BOISE -- Summer vacation kicks off at the end of May, and that means you and your family might be looking to book a flight to your vacation destination of choice.
However, some may have noticed that air travel from Boise has become increasingly difficult.
Boise's airport director and the Boise City Council are trying to understand why. The goal is to work together to predict where air travel in Boise is headed.
AIR TRAFFIC DECLINES
In 2007, the Boise Airport was serviced by 8 airlines with 21 non-stop destinations. Now, BOI has 6 airlines with 16 non-stop destinations. Airport Director Rebecca Hupp says things aren't as bleak as those numbers might suggest.
"The airline industry has gone through tremendous changes over the last five to seven years," said Hupp.
She says the changes have been felt at the Boise Airport partly because the Federal Aviation Administration defines Boise as a "small hub."
From 2007 to 2012 federal statistics indicate small hubs saw a decrease of about 18 percent. Hupp says the Boise Airport saw a decrease of more than 30 percent. Furthermore she said the increase in fuel prices was a big factor in that decrease.
FUEL COSTS CONTRIBUTE
"Fuel is an airline's single greatest cost," said Hupp. "That, of course, led into the recession. And air service, like every other industry, was hit particularly hard at that time, and I think perhaps even more so just because of the reliance on fuel."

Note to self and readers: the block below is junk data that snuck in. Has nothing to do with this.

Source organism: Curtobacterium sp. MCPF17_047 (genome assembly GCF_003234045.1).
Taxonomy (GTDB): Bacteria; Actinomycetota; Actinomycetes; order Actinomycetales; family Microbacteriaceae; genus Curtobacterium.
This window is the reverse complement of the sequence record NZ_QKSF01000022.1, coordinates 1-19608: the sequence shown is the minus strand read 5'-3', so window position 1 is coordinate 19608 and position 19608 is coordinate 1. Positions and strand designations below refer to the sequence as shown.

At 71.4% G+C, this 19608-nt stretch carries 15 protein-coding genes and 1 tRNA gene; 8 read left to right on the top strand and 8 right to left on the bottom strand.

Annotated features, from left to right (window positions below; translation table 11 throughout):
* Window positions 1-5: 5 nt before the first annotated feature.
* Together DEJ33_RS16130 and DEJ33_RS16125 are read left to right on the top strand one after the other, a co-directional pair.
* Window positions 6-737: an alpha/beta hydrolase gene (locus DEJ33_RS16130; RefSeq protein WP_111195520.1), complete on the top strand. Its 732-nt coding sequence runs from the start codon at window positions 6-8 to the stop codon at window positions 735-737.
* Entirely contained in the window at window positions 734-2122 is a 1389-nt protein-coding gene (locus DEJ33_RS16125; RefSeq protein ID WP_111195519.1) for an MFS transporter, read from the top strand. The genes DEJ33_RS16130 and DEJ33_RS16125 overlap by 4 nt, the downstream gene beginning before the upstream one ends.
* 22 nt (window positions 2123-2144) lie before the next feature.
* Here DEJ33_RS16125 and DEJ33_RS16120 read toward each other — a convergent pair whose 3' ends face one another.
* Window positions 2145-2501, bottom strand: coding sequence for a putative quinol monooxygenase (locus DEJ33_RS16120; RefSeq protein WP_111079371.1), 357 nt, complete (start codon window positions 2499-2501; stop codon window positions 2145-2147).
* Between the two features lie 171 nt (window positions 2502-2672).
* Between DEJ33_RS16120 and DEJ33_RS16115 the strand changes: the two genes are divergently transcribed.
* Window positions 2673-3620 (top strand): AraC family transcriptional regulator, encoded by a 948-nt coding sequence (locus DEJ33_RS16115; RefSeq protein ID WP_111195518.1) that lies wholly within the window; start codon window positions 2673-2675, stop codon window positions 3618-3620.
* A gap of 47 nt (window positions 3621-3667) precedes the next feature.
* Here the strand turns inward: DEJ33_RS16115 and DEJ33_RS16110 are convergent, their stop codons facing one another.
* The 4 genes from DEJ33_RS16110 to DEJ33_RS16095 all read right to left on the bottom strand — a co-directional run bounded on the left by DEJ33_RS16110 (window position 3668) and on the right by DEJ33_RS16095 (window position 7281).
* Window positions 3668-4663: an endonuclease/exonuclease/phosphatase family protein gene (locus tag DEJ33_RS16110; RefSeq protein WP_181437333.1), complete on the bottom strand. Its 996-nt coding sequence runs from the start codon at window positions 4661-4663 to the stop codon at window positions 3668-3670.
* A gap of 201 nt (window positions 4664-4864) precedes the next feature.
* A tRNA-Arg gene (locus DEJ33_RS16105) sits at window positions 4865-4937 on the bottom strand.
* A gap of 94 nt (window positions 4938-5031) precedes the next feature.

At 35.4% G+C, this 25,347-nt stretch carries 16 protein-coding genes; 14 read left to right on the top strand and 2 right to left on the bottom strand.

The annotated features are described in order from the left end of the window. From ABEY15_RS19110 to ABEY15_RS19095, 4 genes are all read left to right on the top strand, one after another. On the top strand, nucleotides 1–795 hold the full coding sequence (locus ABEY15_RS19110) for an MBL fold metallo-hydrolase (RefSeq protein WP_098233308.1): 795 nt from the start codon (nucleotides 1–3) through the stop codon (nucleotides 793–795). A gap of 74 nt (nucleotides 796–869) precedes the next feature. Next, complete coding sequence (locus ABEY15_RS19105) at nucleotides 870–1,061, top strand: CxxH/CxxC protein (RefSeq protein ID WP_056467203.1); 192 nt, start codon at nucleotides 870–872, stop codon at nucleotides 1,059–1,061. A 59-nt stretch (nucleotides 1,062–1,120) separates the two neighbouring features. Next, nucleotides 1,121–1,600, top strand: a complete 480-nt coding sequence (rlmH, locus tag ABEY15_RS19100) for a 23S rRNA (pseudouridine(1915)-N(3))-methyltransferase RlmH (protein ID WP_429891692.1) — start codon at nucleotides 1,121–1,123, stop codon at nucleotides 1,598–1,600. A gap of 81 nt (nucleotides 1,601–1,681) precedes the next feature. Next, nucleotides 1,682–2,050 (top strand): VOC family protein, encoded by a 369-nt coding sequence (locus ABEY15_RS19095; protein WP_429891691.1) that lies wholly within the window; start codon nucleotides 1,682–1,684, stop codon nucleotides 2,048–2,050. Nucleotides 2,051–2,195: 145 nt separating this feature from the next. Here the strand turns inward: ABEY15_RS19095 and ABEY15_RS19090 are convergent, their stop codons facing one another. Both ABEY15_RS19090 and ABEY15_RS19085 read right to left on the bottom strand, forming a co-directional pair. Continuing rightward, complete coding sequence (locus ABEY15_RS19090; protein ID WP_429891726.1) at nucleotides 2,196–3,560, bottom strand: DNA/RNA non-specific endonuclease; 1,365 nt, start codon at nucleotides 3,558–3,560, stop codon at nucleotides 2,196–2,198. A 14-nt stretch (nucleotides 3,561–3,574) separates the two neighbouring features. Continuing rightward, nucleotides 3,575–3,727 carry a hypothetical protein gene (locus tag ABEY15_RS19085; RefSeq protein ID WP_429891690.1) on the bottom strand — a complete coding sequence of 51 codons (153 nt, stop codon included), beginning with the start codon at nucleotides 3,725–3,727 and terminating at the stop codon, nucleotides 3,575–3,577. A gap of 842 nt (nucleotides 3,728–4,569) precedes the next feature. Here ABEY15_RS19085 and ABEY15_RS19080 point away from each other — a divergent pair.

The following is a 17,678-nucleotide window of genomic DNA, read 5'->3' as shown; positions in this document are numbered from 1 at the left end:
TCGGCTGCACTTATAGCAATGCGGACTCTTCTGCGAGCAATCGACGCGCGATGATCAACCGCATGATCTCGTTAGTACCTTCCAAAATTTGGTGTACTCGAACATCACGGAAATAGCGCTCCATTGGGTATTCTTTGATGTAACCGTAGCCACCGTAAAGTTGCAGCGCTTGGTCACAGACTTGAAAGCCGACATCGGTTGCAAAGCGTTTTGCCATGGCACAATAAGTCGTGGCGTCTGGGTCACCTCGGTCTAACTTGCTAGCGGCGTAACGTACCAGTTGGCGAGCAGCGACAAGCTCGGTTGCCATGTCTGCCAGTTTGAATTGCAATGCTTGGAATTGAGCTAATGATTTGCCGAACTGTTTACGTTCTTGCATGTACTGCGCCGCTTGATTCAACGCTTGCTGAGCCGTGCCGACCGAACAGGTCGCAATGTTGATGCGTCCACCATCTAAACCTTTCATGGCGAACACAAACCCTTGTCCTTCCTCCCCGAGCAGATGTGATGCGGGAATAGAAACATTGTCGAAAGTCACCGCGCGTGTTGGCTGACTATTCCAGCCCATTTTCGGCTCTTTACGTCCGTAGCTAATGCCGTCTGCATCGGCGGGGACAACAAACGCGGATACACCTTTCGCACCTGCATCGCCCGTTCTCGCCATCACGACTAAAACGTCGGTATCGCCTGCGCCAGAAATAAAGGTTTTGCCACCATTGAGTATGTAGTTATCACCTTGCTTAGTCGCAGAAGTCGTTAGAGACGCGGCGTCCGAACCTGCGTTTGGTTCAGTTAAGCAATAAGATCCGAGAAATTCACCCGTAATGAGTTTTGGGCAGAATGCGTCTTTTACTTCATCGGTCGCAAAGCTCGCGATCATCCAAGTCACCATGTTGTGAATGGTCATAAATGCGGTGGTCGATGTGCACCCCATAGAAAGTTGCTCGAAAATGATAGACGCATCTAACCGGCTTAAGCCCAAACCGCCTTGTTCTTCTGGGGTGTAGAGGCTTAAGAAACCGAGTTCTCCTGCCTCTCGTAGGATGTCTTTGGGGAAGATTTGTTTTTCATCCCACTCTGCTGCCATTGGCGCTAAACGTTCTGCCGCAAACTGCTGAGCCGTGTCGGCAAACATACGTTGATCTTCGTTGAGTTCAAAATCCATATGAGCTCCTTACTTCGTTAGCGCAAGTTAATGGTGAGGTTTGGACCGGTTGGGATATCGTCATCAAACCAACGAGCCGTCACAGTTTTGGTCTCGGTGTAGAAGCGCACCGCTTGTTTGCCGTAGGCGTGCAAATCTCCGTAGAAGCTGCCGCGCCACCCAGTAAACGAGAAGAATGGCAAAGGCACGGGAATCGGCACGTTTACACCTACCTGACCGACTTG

However, Hupp said Boise's air service story is a positive one.
"There are many, many smaller communities that are in the shadow of a larger airport that have lost significantly more traffic," said Hupp. "I think that those are the ones that are going to really struggle to maintain air service moving forward."
A map that Hupp showed at the city council meeting reveals the lack of non-stops from Boise to the South and Northeast. Hupp said their Air Service Incentive Program is aimed at trying to bring new flights or new carriers.
"I think that there is opportunity to grow and expand, and I think we will see incremental increases," said Hupp.
Hupp also said the best way to get more flights is to use the ones we already have more, and that new destinations are at least a year out.
At Tuesday's meeting, she mentioned Dallas-Fort Worth and San Diego as possibilities.
Load factor, or how full an airplane is, is another big factor. Long haul flights, like Boise to Atlanta, used to be profitable at 60 or 65 percent. Now those same flights have to be 80 percent full to make a profit according to Hupp.